LOS ANGELES – David Bell thought the way Tyler Mahle pitched in the first three innings Sunday was some of the best of his career.
Mahle was working ahead in counts with his offspeed pitches and generating strikeouts with his fastball. He was frustrating Los Angeles Dodgers hitters with his fastball and splitter.
Then the fourth inning arrived and nothing went right.
It was just another low point in a week full of low points. The Cincinnati Reds were routed, 9-1, in the series finale Sunday at Dodger Stadium and swept in the four-game series, extending their losing streak to six games. It was the first time the Dodgers swept the Reds over a four-game series since 1975.
Doc:Hunter Greene offers the Reds’ greatest hope for the future
Hunter Greene:A secret adjustment was key to success with his fastball
The Reds haven’t led once during their six-game losing streak, 54 consecutive innings they’ve been tied or trailed.
“It’s just that everything that could go wrong is going wrong,” Mahle said.
After an offseason where the Reds parted with several of their most popular players, and a 99-day lockout, it’s added up to a 2-8 record to begin the season, the worst record in the Majors. It’s the third time in the last five seasons (2018 and 2019) they’ve won only two of their first 10 games.
More:Cincinnati Reds, with worst record in MLB, blown out and swept by Los Angeles Dodgers
More:RedsXtra: The automated strike zone, tested in the minor leagues, still has some flaws
Mahle surrendered seven earned runs in 3 2/3 innings, matching a career-high. He allowed only one hit in his first time through the Dodgers lineup, totaling four strikeouts, but the fourth inning turned into a disaster.
“I don’t think it has to do with any of their players or anything,” Mahle said. “They do have a great lineup, obviously, but I didn’t feel that way, like, ‘oh man, they’ve got (Freddie) Freeman coming up next.’ I knew I just had to make a good pitch to get them out.”
The first five Dodgers hitters reached base in the fourth inning. Max Muncy roped a two-run double down the right-field line and Will Smith slapped an RBI double into left field.
This is a Dodgers lineup that has the luxury of batting 2019 National League MVP Cody Bellinger seventh in their lineup and Chris Taylor, who signed a four-year, $60 million contract last winter, eighth. Taylor continued the hit parade in the fourth inning with a two-run ground-ball double to center.
Freeman, who opened the fourth inning with a single, added a two-run single in his second at-bat of the inning. He broke into a smile once he reached first base as the Dodger Stadium crowd of 41,167 chanted his name.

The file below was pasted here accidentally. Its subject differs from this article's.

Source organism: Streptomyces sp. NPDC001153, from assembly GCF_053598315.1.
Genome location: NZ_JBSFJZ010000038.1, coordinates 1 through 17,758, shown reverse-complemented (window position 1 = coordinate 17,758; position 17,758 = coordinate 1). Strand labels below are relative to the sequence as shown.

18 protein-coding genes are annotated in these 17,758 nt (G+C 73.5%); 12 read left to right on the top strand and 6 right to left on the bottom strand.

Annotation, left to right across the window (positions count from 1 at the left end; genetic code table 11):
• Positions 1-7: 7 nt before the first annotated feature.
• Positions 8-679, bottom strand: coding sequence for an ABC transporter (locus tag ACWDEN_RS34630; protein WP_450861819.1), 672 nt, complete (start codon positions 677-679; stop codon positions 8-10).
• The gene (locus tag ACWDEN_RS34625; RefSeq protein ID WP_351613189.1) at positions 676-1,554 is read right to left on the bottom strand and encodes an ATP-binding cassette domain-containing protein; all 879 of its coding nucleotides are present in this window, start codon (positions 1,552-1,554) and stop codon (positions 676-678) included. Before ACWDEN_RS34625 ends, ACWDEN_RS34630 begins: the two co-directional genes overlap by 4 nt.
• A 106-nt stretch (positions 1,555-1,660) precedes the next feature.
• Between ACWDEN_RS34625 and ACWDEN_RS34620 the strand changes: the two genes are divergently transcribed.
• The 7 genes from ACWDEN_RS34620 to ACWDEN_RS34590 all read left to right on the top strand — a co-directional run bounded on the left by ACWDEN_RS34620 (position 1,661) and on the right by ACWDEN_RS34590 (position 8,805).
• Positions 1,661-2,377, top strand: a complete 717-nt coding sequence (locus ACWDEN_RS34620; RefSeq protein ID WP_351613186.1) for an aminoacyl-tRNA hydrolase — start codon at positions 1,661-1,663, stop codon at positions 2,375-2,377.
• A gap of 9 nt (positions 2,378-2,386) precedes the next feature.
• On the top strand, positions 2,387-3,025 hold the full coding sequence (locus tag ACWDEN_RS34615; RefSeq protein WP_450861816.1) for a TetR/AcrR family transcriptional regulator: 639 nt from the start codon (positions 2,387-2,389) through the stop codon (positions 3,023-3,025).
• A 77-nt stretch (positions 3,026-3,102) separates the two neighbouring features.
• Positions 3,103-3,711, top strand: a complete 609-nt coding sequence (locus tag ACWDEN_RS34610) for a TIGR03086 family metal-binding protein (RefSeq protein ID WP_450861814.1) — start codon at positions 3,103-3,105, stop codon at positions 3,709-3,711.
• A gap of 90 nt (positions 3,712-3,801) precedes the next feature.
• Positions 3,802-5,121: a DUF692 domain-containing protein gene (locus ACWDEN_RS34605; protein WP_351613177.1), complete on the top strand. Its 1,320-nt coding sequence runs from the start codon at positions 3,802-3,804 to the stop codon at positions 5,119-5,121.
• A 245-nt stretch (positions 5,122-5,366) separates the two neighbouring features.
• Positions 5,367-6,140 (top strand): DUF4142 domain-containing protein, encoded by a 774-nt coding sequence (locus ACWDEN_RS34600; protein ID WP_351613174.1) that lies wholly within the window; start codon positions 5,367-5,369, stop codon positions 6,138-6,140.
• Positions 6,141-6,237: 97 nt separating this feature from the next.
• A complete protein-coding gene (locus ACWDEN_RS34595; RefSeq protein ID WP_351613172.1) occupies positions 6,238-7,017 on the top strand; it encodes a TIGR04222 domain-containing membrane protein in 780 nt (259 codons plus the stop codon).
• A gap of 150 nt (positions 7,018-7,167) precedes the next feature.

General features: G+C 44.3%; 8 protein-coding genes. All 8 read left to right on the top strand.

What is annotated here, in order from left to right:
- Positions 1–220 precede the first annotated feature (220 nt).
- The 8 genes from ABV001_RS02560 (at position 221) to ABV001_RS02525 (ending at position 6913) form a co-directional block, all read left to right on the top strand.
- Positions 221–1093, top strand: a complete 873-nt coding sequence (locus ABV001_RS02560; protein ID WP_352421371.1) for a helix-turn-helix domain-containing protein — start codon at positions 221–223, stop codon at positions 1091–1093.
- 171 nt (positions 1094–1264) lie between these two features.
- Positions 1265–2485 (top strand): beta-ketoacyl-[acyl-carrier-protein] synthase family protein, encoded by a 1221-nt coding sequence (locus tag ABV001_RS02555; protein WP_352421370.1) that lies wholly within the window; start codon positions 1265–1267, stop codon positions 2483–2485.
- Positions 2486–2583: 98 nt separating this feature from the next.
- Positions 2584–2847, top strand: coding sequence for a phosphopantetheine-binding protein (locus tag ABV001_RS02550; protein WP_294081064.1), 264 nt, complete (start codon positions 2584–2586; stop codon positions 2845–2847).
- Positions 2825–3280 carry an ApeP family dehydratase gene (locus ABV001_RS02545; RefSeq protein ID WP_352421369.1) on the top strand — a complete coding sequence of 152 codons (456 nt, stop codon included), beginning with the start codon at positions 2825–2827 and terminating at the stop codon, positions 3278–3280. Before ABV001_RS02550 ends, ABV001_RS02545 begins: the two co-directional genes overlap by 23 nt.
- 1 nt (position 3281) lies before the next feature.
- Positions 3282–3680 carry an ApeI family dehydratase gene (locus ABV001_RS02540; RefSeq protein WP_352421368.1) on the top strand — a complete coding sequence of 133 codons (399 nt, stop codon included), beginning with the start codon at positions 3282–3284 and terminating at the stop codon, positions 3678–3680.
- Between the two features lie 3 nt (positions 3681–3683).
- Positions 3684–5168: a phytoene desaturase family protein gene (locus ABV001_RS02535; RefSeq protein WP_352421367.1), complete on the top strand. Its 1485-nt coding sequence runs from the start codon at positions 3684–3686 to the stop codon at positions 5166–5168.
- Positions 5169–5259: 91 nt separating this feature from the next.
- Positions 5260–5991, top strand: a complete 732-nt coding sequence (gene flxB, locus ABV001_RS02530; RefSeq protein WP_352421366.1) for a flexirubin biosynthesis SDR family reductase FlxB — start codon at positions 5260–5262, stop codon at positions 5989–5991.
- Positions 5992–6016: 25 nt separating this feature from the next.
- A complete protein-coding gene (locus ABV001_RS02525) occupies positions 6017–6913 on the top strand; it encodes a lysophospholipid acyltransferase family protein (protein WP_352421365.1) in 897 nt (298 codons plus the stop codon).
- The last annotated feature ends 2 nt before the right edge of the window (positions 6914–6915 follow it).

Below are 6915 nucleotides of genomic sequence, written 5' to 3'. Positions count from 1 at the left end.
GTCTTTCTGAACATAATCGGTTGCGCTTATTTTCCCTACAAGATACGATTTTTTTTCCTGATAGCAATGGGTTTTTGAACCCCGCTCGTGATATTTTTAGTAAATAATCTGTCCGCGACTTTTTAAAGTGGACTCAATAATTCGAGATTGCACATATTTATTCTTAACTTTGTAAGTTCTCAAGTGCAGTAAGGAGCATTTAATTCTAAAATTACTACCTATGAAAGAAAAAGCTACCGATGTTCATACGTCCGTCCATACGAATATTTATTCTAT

“Against this lineup,” Bell said, “it’s a really fine line between pitching great and then allowing runs in a hurry.”
During the six-game losing streak, it was an awful week that started with team president Phil Castellini’s comments scoffing at fan criticism before the club’s home opener. Tommy Pham missed two games because of a collision in the outfield. Nick Senzel missed four games because of an illness. Jonathan India missed three games with a right hamstring injury and could be headed for the Injured List.
The Reds own the league’s lowest on-base percentage (.254) and the second-worst batting average (.180). They’ve averaged 2.5 runs during their losing streak, scoring just one run before the sixth inning in any of those six games.
“It’s been tough,” Bell said. “That’s kind of how it’s felt: just get down and we fight to get back in it but can’t get all the way back. We have faced really good pitching. Looking long-term, it’s like having these challenges early, playing against these good teams and facing the good pitching should help us. It’s just tough to go through while it’s happening.”
Dodgers lefty Andrew Heaney overpowered the Reds’ lineup, permitting one hit over six innings. Heaney struck out 11 batters, his highest total since striking out 14 on Aug. 20, 2019. Heaney had three starts with 10 strikeouts last season.
Injuries to several right-handed hitters – India, Senzel, Donovan Solano and Jose Barrero – meant the Reds had four lefties in their lineup. They stood no chance against Heaney’s slider, which drew a staggering 14 whiffs in the 22 swings the Reds offered at it.
“Maybe he’s not the guy that comes to mind when you think of their dominant starters – he’s really good – but he absolutely did pitch a great game,” Bell said.
Kyle Farmer laced a two-out double off Heaney in the third inning, which kept a no-hitter out of play, but the Reds will face two more left-handed starters during their upcoming three-game series in San Diego.